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Skoda Fabia vs Volkswagen Polo: 2023 twin test review

Both these superminis pack great refinement, space and tech into a solid package – but which is best?

As you’d expect from a pair of cars that share the same underpinnings – in this case, the VW Group’s MQB-A0 architecture – there are a lot of similarities between this pair. However, that’s no bad thing, because both have plenty of star quality. 

At a time when some brands are throttling back on the supermini sector, the Polo and Fabia make us question why many buyers would need anything larger or more complex. Here we have a pair of cars that measure barely over four metres long, yet pack an impressive amount of refinement, space and tech into safe and solid packages. 

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Indeed, in a still hotly contested class, when it comes to the first of those qualities, these two examples are the best of all. There was a time when we’d be worn out just by the thought of undertaking a long motorway slog in a supermini. However, the Polo feels barely any less grown up than the larger Golf when it comes to road noise, suspension compliance and high-speed stability. Surprisingly for a car that’s designed to be at its best in the urban jungle, its motorway comfort is one of its most impressive attributes.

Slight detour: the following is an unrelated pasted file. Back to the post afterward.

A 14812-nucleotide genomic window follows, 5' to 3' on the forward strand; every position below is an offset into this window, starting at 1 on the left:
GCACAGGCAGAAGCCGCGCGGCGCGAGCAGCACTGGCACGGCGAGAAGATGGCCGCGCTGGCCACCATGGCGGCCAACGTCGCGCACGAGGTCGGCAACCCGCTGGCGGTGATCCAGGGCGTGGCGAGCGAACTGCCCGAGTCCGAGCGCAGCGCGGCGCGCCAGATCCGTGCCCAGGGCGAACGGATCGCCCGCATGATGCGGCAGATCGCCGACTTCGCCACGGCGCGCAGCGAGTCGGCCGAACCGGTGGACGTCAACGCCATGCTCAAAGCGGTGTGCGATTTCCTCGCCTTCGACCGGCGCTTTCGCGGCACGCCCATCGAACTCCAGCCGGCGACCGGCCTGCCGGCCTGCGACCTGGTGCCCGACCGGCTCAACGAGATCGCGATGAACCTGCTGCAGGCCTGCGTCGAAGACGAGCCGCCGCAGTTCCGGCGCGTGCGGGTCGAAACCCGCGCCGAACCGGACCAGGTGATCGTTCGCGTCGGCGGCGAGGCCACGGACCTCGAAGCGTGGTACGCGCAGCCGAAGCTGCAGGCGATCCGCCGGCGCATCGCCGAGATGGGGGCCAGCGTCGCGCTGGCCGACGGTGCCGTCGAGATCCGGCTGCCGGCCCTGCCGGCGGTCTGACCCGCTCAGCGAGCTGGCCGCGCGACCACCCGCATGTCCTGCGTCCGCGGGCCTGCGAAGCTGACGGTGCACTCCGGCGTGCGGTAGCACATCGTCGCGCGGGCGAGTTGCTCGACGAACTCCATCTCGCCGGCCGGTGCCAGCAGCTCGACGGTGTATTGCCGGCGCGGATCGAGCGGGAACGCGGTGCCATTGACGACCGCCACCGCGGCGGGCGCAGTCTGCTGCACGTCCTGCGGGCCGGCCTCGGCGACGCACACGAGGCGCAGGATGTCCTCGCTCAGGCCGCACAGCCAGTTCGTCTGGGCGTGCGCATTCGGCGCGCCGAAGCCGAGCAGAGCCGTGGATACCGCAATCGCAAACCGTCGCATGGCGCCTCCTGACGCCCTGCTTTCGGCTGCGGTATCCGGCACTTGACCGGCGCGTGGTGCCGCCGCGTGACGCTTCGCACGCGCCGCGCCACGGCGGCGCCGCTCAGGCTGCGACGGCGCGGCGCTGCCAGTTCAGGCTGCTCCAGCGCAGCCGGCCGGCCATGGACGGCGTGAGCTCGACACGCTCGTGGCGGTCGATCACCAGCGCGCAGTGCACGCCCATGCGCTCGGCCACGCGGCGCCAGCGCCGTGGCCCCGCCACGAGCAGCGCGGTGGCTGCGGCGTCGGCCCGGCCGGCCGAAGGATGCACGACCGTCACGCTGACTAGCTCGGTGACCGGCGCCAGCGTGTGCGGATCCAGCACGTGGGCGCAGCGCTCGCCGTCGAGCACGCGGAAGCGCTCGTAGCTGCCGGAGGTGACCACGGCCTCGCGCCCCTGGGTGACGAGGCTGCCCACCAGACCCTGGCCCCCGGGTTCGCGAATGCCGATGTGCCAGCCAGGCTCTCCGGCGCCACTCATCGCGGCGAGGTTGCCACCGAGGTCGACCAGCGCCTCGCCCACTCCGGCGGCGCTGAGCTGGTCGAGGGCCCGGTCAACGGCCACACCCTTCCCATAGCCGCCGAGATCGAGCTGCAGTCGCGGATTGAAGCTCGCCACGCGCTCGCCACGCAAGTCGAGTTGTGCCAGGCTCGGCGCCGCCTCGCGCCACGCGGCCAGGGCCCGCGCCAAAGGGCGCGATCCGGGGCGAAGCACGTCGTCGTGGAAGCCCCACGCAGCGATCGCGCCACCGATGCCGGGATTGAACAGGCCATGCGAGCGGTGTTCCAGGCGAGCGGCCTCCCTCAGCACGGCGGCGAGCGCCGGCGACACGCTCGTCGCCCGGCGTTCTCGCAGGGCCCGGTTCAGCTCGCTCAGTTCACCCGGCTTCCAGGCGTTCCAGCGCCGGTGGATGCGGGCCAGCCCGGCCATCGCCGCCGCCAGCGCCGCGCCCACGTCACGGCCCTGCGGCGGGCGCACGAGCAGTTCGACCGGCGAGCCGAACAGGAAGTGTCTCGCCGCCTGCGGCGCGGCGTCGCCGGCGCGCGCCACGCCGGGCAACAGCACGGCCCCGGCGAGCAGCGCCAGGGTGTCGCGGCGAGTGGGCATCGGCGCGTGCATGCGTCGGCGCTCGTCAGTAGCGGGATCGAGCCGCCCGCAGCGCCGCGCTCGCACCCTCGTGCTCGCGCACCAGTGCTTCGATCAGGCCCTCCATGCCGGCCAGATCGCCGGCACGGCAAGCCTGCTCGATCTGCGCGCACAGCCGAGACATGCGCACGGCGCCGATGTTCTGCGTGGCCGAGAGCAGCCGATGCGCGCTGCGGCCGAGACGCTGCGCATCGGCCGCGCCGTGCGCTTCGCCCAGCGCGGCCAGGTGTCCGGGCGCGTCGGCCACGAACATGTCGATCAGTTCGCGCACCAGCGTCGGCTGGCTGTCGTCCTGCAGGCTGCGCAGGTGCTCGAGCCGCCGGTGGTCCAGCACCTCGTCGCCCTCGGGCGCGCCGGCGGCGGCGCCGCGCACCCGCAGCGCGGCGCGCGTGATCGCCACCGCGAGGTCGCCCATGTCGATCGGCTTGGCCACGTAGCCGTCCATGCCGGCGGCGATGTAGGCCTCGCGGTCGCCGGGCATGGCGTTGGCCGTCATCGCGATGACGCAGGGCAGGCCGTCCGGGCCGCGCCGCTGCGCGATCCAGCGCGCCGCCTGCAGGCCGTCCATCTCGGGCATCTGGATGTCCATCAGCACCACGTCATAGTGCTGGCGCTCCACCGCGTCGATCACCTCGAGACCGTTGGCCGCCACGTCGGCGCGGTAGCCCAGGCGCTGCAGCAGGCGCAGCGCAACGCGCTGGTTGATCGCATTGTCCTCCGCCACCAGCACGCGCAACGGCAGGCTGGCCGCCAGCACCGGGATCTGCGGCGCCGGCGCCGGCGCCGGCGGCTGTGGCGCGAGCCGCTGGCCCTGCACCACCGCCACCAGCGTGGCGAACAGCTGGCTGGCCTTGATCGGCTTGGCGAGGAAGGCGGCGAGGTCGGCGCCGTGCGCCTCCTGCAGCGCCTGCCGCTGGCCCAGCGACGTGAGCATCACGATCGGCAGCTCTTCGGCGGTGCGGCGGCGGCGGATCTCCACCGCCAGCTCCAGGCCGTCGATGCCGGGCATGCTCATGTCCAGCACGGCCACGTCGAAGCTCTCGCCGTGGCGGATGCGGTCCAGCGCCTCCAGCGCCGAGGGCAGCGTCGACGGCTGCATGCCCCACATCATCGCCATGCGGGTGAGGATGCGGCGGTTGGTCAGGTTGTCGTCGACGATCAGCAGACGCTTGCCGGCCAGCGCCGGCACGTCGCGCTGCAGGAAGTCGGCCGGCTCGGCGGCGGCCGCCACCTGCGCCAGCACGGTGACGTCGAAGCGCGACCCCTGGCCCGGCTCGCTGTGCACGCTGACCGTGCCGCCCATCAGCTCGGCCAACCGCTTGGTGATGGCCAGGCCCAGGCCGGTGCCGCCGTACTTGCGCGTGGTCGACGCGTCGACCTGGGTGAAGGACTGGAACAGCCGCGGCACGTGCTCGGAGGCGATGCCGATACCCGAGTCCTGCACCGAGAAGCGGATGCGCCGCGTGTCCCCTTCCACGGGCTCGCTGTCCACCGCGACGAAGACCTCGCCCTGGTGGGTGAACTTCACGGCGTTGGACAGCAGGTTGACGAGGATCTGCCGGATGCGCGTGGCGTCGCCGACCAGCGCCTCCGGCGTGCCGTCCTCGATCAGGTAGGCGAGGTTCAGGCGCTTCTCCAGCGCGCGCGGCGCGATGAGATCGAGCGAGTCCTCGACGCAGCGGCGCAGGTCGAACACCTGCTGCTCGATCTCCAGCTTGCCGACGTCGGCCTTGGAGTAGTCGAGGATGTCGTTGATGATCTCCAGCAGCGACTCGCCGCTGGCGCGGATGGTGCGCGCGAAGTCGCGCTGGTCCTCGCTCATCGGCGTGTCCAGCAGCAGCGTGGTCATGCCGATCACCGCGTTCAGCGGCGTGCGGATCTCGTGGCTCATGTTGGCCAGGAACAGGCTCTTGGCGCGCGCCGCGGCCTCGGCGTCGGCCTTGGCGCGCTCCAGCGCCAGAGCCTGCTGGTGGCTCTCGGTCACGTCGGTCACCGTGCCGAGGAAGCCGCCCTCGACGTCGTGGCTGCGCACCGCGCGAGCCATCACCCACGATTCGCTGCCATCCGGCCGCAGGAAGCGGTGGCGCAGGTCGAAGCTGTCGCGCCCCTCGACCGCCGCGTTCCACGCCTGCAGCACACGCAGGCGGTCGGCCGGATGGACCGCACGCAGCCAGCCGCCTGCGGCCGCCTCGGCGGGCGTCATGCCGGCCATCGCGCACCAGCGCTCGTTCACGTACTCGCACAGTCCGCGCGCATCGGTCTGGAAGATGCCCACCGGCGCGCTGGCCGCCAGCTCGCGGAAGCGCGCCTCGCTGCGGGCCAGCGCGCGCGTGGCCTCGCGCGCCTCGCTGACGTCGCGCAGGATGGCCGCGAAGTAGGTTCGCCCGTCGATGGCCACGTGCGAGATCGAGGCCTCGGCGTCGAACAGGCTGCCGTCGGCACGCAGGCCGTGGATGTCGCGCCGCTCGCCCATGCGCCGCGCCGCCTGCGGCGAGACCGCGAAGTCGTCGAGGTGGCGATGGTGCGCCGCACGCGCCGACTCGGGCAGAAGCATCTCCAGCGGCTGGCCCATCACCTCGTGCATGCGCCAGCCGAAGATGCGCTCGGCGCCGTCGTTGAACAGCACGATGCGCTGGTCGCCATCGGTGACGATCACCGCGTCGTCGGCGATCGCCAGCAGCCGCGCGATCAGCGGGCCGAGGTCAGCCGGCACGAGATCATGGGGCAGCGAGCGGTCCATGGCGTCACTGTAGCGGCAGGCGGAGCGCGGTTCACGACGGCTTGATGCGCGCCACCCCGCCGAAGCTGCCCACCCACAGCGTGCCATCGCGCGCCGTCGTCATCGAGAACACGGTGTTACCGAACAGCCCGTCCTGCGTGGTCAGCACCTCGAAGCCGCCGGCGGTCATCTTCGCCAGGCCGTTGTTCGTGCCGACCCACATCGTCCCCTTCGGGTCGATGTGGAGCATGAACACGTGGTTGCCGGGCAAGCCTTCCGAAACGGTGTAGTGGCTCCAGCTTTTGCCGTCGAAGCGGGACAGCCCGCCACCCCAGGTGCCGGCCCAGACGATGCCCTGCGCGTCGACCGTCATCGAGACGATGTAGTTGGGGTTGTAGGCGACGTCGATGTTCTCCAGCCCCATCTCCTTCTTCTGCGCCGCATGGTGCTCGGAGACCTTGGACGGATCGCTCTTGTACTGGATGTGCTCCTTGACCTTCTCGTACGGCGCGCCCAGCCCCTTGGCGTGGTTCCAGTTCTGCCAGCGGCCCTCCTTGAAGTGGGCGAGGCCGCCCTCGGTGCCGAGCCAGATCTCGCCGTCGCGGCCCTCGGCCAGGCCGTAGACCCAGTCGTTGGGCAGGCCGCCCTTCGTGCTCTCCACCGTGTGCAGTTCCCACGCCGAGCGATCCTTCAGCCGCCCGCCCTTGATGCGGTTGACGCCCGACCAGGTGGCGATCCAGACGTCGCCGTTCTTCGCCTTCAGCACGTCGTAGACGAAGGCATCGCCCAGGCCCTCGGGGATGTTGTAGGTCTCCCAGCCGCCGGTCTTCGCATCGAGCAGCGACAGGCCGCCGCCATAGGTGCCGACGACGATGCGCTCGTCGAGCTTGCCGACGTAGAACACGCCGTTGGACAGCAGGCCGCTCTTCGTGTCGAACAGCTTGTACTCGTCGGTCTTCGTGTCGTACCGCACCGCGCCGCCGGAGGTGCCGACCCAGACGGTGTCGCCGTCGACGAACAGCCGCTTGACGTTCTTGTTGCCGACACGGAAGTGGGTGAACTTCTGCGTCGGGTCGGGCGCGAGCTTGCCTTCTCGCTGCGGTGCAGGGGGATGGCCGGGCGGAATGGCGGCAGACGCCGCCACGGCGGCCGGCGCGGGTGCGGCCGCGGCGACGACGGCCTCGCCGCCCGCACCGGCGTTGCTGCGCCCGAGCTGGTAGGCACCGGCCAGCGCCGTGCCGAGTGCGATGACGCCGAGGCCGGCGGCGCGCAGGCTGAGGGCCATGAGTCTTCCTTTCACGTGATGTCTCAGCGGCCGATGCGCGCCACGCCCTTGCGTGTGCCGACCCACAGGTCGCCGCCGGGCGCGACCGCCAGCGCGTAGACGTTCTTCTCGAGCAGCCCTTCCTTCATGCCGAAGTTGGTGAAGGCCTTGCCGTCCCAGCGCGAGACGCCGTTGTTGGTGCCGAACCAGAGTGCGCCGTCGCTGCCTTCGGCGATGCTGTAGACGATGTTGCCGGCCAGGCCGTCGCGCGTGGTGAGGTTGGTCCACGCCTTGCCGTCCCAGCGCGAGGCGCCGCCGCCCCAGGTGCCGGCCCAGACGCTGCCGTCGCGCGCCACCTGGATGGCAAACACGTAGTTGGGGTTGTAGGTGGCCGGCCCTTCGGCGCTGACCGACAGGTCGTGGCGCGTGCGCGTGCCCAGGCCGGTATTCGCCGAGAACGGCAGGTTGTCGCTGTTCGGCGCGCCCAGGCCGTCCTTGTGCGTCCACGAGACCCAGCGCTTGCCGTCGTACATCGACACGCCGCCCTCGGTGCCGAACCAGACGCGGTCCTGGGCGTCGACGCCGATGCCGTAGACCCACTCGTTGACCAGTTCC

The Fabia is pretty much on a par when it comes to refinement, though. Its suspension is softer, too; not that the Polo’s is harsh – far from it, in fact – but the Skoda’s even more relaxed setting means that it’s a soothing place to be. This is most obviously felt around town, where the Fabia is the most forgiving car in the sector. 

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For the most part, the pair share the same powertrains. There are several variations of the 1.0-litre three-cylinder petrol engine available, either with a turbo (making 94bhp or 108bhp) or without (79bhp). Depending on power output and trim level, the motors are paired with either a five or six-speed manual, or a seven-speed DSG auto

One thing that slightly lets the side down for the VW, however, is its cabin. While there’s no faulting the finish – once again, the way its interior feels would make you question whether you’re really sitting in a supermini – there are some questionable ergonomic decisions. The heater panel is a touch-sensitive unit that is very fiddly to use. At least the base Life trim keeps the simple, functional rotary dials instead. 

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The Fabia gets physical controls across the range and the rest of the cabin is great, too. Which design you prefer will come down to personal preference, but the Skoda gives away nothing to the VW when it comes to material quality. It’s more spacious as well, with slightly more kneeroom for passengers in the back and also a larger boot. The Polo’s 351-litre load volume is still impressive for this class, yet the Fabia’s 380 litres is excellent.